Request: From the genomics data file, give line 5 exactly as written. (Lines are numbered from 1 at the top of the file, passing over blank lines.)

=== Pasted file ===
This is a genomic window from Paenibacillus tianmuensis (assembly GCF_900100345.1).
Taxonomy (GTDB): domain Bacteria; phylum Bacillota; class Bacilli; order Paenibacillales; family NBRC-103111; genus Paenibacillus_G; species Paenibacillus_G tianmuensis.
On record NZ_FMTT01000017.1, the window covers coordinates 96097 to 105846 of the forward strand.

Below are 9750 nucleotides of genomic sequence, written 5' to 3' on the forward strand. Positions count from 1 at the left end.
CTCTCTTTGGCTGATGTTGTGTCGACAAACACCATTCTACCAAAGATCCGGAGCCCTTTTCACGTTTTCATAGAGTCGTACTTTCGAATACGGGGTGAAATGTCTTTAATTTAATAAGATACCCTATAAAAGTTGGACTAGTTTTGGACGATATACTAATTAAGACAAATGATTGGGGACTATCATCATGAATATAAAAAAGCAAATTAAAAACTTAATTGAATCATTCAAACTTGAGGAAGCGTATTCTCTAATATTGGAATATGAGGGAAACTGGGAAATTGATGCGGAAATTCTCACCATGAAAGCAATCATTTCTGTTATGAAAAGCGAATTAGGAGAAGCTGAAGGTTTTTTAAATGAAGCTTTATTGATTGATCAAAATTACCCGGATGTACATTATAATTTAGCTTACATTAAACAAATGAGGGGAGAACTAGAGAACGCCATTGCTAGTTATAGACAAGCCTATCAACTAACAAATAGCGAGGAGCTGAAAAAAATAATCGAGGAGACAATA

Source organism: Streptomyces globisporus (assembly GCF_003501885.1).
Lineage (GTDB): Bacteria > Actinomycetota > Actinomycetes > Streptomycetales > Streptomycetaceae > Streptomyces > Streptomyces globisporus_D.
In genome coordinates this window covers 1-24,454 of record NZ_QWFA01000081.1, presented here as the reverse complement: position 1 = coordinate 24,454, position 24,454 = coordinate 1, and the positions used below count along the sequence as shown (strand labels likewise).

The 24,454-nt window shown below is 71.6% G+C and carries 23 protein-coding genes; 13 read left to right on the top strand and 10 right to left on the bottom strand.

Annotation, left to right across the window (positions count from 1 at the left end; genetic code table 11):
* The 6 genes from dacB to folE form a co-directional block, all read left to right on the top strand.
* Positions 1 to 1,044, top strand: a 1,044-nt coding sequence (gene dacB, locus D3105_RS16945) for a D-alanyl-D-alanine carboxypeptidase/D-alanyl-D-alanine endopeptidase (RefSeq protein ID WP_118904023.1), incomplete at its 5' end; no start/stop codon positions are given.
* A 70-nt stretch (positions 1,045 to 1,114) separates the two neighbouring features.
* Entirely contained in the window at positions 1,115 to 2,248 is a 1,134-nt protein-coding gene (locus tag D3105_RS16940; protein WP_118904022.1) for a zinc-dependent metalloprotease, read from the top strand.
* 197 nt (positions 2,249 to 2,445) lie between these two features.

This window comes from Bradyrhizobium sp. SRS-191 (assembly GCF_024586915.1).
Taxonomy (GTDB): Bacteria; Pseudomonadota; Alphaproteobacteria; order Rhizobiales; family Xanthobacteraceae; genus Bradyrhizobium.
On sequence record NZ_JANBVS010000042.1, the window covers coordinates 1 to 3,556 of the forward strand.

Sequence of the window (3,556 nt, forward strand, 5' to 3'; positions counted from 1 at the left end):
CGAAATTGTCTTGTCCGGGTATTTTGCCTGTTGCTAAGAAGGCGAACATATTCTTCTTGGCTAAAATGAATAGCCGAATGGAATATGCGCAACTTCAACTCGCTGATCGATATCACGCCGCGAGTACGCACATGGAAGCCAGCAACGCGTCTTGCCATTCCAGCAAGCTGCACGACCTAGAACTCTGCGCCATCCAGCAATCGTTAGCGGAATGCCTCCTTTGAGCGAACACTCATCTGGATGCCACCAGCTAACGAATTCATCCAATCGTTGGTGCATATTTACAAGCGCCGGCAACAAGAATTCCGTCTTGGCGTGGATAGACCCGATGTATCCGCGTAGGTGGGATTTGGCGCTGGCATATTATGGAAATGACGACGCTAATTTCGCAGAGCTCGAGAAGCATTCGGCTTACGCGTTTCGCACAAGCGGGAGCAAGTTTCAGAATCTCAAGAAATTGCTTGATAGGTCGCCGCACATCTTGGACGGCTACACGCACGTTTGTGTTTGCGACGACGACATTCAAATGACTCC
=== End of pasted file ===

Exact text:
CTCTCTTTGGCTGATGTTGTGTCGACAAACACCATTCTACCAAAGATCCGGAGCCCTTTTCACGTTTTCATAGAGTCGTACTTTCGAATACGGGGTGAAATGTCTTTAATTTAATAAGATACCCTATAAAAGTTGGACTAGTTTTGGACGATATACTAATTAAGACAAATGATTGGGGACTATCATCATGAATATAAAAAAGCAAATTAAAAACTTAATTGAATCATTCAAACTTGAGGAAGCGTATTCTCTAATATTGGAATATGAGGGAAACTGGGAAATTGATGCGGAAATTCTCACCATGAAAGCAATCATTTCTGTTATGAAAAGCGAATTAGGAGAAGCTGAAGGTTTTTTAAATGAAGCTTTATTGATTGATCAAAATTACCCGGATGTACATTATAATTTAGCTTACATTAAACAAATGAGGGGAGAACTAGAGAACGCCATTGCTAGTTATAGACAAGCCTATCAACTAACAAATAGCGAGGAGCTGAAAAAAATAATCGAGGAGACAATA